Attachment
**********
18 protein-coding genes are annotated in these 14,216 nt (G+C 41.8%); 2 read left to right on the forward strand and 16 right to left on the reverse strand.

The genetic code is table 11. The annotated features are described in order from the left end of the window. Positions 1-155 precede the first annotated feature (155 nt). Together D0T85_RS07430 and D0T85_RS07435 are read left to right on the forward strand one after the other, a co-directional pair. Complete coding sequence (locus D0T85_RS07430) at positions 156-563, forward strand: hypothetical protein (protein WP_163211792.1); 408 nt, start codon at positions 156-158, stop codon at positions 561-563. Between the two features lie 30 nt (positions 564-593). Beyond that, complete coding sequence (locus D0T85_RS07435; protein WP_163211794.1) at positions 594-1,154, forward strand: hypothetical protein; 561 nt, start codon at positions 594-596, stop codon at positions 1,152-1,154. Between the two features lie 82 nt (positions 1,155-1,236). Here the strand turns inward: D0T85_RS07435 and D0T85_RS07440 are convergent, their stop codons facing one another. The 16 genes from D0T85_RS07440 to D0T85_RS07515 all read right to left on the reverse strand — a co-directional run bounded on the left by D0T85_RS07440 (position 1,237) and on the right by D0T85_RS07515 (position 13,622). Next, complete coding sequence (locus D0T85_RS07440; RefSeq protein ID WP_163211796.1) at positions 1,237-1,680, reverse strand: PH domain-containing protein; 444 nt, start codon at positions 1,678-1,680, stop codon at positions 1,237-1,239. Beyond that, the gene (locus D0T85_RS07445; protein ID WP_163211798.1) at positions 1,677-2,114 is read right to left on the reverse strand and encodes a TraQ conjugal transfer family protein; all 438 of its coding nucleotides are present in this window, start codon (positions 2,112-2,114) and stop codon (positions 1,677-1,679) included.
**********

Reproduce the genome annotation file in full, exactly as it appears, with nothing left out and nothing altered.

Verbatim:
18 protein-coding genes are annotated in these 14,216 nt (G+C 41.8%); 2 read left to right on the forward strand and 16 right to left on the reverse strand.

The genetic code is table 11. The annotated features are described in order from the left end of the window. Positions 1-155 precede the first annotated feature (155 nt). Together D0T85_RS07430 and D0T85_RS07435 are read left to right on the forward strand one after the other, a co-directional pair. Complete coding sequence (locus D0T85_RS07430) at positions 156-563, forward strand: hypothetical protein (protein WP_163211792.1); 408 nt, start codon at positions 156-158, stop codon at positions 561-563. Between the two features lie 30 nt (positions 564-593). Beyond that, complete coding sequence (locus D0T85_RS07435; protein WP_163211794.1) at positions 594-1,154, forward strand: hypothetical protein; 561 nt, start codon at positions 594-596, stop codon at positions 1,152-1,154. Between the two features lie 82 nt (positions 1,155-1,236). Here the strand turns inward: D0T85_RS07435 and D0T85_RS07440 are convergent, their stop codons facing one another. The 16 genes from D0T85_RS07440 to D0T85_RS07515 all read right to left on the reverse strand — a co-directional run bounded on the left by D0T85_RS07440 (position 1,237) and on the right by D0T85_RS07515 (position 13,622). Next, complete coding sequence (locus D0T85_RS07440; RefSeq protein ID WP_163211796.1) at positions 1,237-1,680, reverse strand: PH domain-containing protein; 444 nt, start codon at positions 1,678-1,680, stop codon at positions 1,237-1,239. Beyond that, the gene (locus D0T85_RS07445; protein ID WP_163211798.1) at positions 1,677-2,114 is read right to left on the reverse strand and encodes a TraQ conjugal transfer family protein; all 438 of its coding nucleotides are present in this window, start codon (positions 2,112-2,114) and stop codon (positions 1,677-1,679) included.